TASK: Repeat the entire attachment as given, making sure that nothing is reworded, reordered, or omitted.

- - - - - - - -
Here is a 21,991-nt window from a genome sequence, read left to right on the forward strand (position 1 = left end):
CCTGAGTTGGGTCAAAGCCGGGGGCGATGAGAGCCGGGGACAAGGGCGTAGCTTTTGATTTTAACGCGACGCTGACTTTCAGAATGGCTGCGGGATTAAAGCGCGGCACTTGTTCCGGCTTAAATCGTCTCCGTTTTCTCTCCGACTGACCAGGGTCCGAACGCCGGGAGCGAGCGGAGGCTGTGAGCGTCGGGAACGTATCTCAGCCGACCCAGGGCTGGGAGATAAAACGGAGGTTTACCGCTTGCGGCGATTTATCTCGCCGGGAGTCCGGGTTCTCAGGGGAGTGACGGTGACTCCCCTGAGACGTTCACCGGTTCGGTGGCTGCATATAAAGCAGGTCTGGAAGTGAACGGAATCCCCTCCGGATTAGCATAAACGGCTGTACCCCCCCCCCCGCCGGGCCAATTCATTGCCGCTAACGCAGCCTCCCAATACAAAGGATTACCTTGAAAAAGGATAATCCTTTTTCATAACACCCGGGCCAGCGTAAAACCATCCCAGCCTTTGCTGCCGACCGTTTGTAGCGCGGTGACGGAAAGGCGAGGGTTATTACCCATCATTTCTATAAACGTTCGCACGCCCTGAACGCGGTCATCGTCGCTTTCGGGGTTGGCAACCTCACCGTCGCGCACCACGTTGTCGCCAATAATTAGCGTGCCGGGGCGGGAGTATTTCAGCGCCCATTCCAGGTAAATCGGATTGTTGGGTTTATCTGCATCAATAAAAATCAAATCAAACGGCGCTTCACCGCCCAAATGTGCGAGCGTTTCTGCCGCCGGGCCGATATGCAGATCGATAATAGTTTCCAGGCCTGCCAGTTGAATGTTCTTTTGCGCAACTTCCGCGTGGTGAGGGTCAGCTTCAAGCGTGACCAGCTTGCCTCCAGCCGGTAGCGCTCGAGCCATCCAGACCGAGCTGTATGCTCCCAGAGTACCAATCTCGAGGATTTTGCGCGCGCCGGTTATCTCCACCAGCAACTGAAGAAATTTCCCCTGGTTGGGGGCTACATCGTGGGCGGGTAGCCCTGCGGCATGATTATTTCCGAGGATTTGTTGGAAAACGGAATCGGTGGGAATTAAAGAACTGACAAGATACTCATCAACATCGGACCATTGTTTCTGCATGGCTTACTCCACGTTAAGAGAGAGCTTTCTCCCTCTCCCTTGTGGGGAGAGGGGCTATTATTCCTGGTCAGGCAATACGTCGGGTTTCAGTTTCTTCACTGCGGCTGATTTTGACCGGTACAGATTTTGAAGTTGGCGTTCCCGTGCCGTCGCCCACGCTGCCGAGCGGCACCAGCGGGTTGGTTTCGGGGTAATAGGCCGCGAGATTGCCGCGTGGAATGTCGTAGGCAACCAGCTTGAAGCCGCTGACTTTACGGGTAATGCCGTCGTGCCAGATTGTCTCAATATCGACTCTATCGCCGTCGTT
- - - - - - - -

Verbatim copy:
Here is a 21,991-nt window from a genome sequence, read left to right on the forward strand (position 1 = left end):
CCTGAGTTGGGTCAAAGCCGGGGGCGATGAGAGCCGGGGACAAGGGCGTAGCTTTTGATTTTAACGCGACGCTGACTTTCAGAATGGCTGCGGGATTAAAGCGCGGCACTTGTTCCGGCTTAAATCGTCTCCGTTTTCTCTCCGACTGACCAGGGTCCGAACGCCGGGAGCGAGCGGAGGCTGTGAGCGTCGGGAACGTATCTCAGCCGACCCAGGGCTGGGAGATAAAACGGAGGTTTACCGCTTGCGGCGATTTATCTCGCCGGGAGTCCGGGTTCTCAGGGGAGTGACGGTGACTCCCCTGAGACGTTCACCGGTTCGGTGGCTGCATATAAAGCAGGTCTGGAAGTGAACGGAATCCCCTCCGGATTAGCATAAACGGCTGTACCCCCCCCCCCGCCGGGCCAATTCATTGCCGCTAACGCAGCCTCCCAATACAAAGGATTACCTTGAAAAAGGATAATCCTTTTTCATAACACCCGGGCCAGCGTAAAACCATCCCAGCCTTTGCTGCCGACCGTTTGTAGCGCGGTGACGGAAAGGCGAGGGTTATTACCCATCATTTCTATAAACGTTCGCACGCCCTGAACGCGGTCATCGTCGCTTTCGGGGTTGGCAACCTCACCGTCGCGCACCACGTTGTCGCCAATAATTAGCGTGCCGGGGCGGGAGTATTTCAGCGCCCATTCCAGGTAAATCGGATTGTTGGGTTTATCTGCATCAATAAAAATCAAATCAAACGGCGCTTCACCGCCCAAATGTGCGAGCGTTTCTGCCGCCGGGCCGATATGCAGATCGATAATAGTTTCCAGGCCTGCCAGTTGAATGTTCTTTTGCGCAACTTCCGCGTGGTGAGGGTCAGCTTCAAGCGTGACCAGCTTGCCTCCAGCCGGTAGCGCTCGAGCCATCCAGACCGAGCTGTATGCTCCCAGAGTACCAATCTCGAGGATTTTGCGCGCGCCGGTTATCTCCACCAGCAACTGAAGAAATTTCCCCTGGTTGGGGGCTACATCGTGGGCGGGTAGCCCTGCGGCATGATTATTTCCGAGGATTTGTTGGAAAACGGAATCGGTGGGAATTAAAGAACTGACAAGATACTCATCAACATCGGACCATTGTTTCTGCATGGCTTACTCCACGTTAAGAGAGAGCTTTCTCCCTCTCCCTTGTGGGGAGAGGGGCTATTATTCCTGGTCAGGCAATACGTCGGGTTTCAGTTTCTTCACTGCGGCTGATTTTGACCGGTACAGATTTTGAAGTTGGCGTTCCCGTGCCGTCGCCCACGCTGCCGAGCGGCACCAGCGGGTTGGTTTCGGGGTAATAGGCCGCGAGATTGCCGCGTGGAATGTCGTAGGCAACCAGCTTGAAGCCGCTGACTTTACGGGTAATGCCGTCGTGCCAGATTGTCTCAATATCGACTCTATCGCCGTCGTT